We Need to Talk About the ‘POSE FX’ Hospital Episode Right Now

Billy Porter as Pray Tell.

Writer Mark S. King was blown away by the latest episode of POSE FX. Grab the tissues.

POSE FX is nothing less than astounding to me. So much could have gone wrong, with the era, the themes, the characters, and – the aspect of the show closest to my heart and my critical eye — the disease that looms over it all.

Trans writers and advocates are better qualified to remark, and have, on the show’s moving depiction of the ballroom scene in the 1980’s and 90’s and the trans people of color who populated it. The talent of the leading actors, who are trans, is now a given rather than a novelty. What makes the show so absorbing is its depiction of their lives on the margins and how they redraw societal lines around their chosen family.

HIV has been a leading character, too, playing the villain that kills the partner of ballroom Master of Ceremonies, Pray Tell, as it infiltrates the close-knit community of house families. Pray is HIV positive himself, and this season has dealt with his resistance to taking AZT, the only approved HIV medication in 1990, when the season takes place.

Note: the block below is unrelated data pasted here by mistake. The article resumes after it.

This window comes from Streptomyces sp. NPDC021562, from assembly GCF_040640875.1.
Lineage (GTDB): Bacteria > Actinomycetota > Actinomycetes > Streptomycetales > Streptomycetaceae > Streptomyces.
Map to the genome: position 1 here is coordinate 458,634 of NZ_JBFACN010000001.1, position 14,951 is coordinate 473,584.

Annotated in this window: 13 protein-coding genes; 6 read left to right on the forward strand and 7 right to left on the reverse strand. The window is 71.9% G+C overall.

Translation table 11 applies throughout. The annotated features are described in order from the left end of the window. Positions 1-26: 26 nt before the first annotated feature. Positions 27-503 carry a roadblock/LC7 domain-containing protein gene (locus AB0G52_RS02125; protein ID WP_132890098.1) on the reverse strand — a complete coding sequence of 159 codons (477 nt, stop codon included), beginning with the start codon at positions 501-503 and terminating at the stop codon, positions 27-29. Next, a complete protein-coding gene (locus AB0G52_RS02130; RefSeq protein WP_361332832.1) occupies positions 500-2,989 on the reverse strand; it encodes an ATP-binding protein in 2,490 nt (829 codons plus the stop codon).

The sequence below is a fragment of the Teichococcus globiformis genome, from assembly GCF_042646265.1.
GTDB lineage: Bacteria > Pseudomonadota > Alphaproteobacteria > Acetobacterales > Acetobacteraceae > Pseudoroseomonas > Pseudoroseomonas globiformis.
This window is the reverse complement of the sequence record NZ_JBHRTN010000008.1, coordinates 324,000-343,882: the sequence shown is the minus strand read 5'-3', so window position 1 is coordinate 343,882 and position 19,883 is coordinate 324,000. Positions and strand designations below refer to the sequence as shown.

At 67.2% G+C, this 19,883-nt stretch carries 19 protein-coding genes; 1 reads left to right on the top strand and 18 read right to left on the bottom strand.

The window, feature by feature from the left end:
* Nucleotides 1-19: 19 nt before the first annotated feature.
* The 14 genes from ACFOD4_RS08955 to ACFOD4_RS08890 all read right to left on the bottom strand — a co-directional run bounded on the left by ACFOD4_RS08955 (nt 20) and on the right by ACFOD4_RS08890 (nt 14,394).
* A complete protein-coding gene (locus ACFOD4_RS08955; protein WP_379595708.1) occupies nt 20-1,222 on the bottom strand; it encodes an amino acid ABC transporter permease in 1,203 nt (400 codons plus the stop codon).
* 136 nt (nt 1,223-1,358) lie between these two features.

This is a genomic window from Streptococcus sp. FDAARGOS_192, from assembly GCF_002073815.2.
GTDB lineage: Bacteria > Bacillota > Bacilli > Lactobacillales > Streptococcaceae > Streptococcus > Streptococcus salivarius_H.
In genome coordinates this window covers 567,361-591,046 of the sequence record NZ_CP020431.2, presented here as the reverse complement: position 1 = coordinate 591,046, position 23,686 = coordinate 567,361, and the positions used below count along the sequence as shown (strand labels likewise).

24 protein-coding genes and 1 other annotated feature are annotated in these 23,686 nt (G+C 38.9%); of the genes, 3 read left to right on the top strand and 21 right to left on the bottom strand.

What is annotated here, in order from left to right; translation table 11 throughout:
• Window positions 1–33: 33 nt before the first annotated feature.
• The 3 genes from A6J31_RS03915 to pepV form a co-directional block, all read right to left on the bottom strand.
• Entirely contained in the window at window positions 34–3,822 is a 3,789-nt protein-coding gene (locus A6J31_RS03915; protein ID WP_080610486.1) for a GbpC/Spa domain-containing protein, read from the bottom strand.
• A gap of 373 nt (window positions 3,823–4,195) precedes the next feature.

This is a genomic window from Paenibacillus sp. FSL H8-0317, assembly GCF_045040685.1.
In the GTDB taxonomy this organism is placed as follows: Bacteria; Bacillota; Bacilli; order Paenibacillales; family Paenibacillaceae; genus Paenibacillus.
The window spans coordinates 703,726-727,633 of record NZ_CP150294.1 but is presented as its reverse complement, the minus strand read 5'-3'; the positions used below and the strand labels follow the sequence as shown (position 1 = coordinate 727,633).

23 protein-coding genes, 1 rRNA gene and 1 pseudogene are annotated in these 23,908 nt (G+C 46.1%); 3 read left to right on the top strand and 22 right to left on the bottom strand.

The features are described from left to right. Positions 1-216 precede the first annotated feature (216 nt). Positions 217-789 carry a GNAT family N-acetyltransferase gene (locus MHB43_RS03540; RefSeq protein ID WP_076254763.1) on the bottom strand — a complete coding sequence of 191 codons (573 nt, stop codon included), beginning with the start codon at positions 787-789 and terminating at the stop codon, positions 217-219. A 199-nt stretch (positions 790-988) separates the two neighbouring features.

MJ Rodriguez is Blanca.

Which brings us to “Love’s in Need of Love Today,” episode six of season two, the episode that aired on July 23, 2019.

Pray Tell lands in the hospital, and it’s a dingy one, folks, which is about all he can afford. The décor consists of weak air conditioning units and pasty walls. It’s depressing, but the real horror hasn’t even started.

Pray blames Blanca, a house mother, for talking him into taking AZT, because the side effects made him sick. Now Pray will have to go off the AZT and recover from the damage. Their argument in his hospital room over the drug dramatizes the HIV community’s complicated history with AZT. Was it approved too quickly because of community and activist pressure for something, anything, to treat HIV? (Note: I grinned at a well-researched prop in an earlier episode, when Blanca takes her AZT. There it was, that unmistakable white pill with the little blue stripe around the middle. No long-term survivor missed the historical accuracy of that capsule.)

Pray suffers from a few hallucinations, which is mostly a great excuse to bring back the recently departed Candy for some shady chatter and another long drag of a cigarette. I do hope she haunts Pray indefinitely.

But then this thing happens, this surreal blend of sickness and song and blood and jazz, and I’m still trying to process.


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